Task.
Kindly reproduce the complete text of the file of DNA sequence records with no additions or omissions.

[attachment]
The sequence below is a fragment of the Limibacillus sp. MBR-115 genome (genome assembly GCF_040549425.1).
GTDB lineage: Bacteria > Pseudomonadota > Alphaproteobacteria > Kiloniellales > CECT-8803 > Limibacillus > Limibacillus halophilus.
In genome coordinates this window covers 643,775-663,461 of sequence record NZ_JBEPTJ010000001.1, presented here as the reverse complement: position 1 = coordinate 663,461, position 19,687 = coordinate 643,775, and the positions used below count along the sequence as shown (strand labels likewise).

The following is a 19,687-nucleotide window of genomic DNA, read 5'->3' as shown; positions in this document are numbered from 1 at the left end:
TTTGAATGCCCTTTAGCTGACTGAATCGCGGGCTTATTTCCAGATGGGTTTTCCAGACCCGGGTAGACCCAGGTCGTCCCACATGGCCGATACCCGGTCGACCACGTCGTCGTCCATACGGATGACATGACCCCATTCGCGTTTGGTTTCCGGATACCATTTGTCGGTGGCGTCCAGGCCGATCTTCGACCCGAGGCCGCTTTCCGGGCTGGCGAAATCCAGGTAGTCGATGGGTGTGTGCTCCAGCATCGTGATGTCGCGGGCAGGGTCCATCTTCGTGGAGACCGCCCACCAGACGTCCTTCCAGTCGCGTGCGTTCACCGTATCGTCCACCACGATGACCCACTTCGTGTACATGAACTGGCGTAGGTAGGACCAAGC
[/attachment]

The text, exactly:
The sequence below is a fragment of the Limibacillus sp. MBR-115 genome (genome assembly GCF_040549425.1).
GTDB lineage: Bacteria > Pseudomonadota > Alphaproteobacteria > Kiloniellales > CECT-8803 > Limibacillus > Limibacillus halophilus.
In genome coordinates this window covers 643,775-663,461 of sequence record NZ_JBEPTJ010000001.1, presented here as the reverse complement: position 1 = coordinate 663,461, position 19,687 = coordinate 643,775, and the positions used below count along the sequence as shown (strand labels likewise).

The following is a 19,687-nucleotide window of genomic DNA, read 5'->3' as shown; positions in this document are numbered from 1 at the left end:
TTTGAATGCCCTTTAGCTGACTGAATCGCGGGCTTATTTCCAGATGGGTTTTCCAGACCCGGGTAGACCCAGGTCGTCCCACATGGCCGATACCCGGTCGACCACGTCGTCGTCCATACGGATGACATGACCCCATTCGCGTTTGGTTTCCGGATACCATTTGTCGGTGGCGTCCAGGCCGATCTTCGACCCGAGGCCGCTTTCCGGGCTGGCGAAATCCAGGTAGTCGATGGGTGTGTGCTCCAGCATCGTGATGTCGCGGGCAGGGTCCATCTTCGTGGAGACCGCCCACCAGACGTCCTTCCAGTCGCGTGCGTTCACCGTATCGTCCACCACGATGACCCACTTCGTGTACATGAACTGGCGTAGGTAGGACCAAGC